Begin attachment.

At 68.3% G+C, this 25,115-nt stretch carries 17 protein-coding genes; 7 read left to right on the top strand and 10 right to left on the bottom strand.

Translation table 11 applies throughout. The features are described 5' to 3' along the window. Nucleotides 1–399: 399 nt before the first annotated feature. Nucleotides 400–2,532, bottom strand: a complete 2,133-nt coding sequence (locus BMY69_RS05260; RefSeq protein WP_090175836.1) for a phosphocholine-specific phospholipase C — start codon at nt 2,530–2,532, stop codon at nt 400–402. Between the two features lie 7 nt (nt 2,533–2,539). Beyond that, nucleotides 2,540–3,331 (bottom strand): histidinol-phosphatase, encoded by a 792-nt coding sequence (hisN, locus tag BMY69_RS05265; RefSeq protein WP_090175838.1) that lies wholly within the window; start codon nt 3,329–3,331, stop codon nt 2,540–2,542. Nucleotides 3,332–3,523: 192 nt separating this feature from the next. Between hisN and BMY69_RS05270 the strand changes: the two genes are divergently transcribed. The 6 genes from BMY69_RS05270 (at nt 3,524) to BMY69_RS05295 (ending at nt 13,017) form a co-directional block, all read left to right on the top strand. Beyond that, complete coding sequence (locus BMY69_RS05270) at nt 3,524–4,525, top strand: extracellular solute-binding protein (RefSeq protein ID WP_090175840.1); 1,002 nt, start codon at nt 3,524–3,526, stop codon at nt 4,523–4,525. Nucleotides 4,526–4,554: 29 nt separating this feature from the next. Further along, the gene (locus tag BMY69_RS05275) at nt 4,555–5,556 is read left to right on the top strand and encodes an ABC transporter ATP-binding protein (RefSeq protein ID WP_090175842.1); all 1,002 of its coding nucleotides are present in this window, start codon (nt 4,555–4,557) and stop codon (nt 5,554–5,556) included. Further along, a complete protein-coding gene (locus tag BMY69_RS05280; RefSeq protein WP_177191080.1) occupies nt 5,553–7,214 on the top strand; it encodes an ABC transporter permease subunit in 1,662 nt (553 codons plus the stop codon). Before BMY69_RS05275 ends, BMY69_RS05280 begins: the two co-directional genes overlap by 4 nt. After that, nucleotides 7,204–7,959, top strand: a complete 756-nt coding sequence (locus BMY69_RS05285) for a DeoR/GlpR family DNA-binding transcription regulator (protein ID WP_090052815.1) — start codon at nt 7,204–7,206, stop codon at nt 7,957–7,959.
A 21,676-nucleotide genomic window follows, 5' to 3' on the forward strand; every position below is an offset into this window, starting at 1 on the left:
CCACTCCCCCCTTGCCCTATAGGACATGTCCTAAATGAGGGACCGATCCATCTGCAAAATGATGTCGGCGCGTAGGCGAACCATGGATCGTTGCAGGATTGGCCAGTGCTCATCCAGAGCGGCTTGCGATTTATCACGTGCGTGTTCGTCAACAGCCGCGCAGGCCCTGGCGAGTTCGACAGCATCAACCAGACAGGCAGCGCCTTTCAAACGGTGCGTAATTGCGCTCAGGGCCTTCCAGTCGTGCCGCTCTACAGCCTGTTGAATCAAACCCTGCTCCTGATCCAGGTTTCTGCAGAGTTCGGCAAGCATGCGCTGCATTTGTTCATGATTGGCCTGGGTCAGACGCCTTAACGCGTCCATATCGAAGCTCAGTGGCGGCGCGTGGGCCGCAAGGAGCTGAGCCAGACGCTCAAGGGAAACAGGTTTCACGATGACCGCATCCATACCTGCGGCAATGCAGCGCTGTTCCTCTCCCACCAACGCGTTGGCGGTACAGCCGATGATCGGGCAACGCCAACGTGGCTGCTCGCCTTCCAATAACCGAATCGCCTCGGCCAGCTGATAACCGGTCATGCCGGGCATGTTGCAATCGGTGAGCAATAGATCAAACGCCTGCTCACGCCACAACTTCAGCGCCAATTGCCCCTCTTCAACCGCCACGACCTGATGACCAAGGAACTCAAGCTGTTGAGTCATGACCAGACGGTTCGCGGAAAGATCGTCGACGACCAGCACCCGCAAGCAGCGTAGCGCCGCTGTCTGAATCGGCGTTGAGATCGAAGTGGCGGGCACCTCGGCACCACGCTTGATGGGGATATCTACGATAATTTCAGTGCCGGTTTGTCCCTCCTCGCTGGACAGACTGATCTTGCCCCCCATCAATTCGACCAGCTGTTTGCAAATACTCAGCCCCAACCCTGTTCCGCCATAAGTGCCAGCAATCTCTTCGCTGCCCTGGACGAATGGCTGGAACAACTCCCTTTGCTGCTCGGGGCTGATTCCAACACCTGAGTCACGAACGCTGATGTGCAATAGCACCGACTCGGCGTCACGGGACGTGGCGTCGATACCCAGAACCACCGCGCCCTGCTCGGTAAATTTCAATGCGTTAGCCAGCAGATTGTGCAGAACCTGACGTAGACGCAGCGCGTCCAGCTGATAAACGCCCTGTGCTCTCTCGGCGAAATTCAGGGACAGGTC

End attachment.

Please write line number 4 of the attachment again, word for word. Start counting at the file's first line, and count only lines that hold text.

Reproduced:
CCACTCCCCCCTTGCCCTATAGGACATGTCCTAAATGAGGGACCGATCCATCTGCAAAATGATGTCGGCGCGTAGGCGAACCATGGATCGTTGCAGGATTGGCCAGTGCTCATCCAGAGCGGCTTGCGATTTATCACGTGCGTGTTCGTCAACAGCCGCGCAGGCCCTGGCGAGTTCGACAGCATCAACCAGACAGGCAGCGCCTTTCAAACGGTGCGTAATTGCGCTCAGGGCCTTCCAGTCGTGCCGCTCTACAGCCTGTTGAATCAAACCCTGCTCCTGATCCAGGTTTCTGCAGAGTTCGGCAAGCATGCGCTGCATTTGTTCATGATTGGCCTGGGTCAGACGCCTTAACGCGTCCATATCGAAGCTCAGTGGCGGCGCGTGGGCCGCAAGGAGCTGAGCCAGACGCTCAAGGGAAACAGGTTTCACGATGACCGCATCCATACCTGCGGCAATGCAGCGCTGTTCCTCTCCCACCAACGCGTTGGCGGTACAGCCGATGATCGGGCAACGCCAACGTGGCTGCTCGCCTTCCAATAACCGAATCGCCTCGGCCAGCTGATAACCGGTCATGCCGGGCATGTTGCAATCGGTGAGCAATAGATCAAACGCCTGCTCACGCCACAACTTCAGCGCCAATTGCCCCTCTTCAACCGCCACGACCTGATGACCAAGGAACTCAAGCTGTTGAGTCATGACCAGACGGTTCGCGGAAAGATCGTCGACGACCAGCACCCGCAAGCAGCGTAGCGCCGCTGTCTGAATCGGCGTTGAGATCGAAGTGGCGGGCACCTCGGCACCACGCTTGATGGGGATATCTACGATAATTTCAGTGCCGGTTTGTCCCTCCTCGCTGGACAGACTGATCTTGCCCCCCATCAATTCGACCAGCTGTTTGCAAATACTCAGCCCCAACCCTGTTCCGCCATAAGTGCCAGCAATCTCTTCGCTGCCCTGGACGAATGGCTGGAACAACTCCCTTTGCTGCTCGGGGCTGATTCCAACACCTGAGTCACGAACGCTGATGTGCAATAGCACCGACTCGGCGTCACGGGACGTGGCGTCGATACCCAGAACCACCGCGCCCTGCTCGGTAAATTTCAATGCGTTAGCCAGCAGATTGTGCAGAACCTGACGTAGACGCAGCGCGTCCAGCTGATAAACGCCCTGTGCTCTCTCGGCGAAATTCAGGGACAGGTC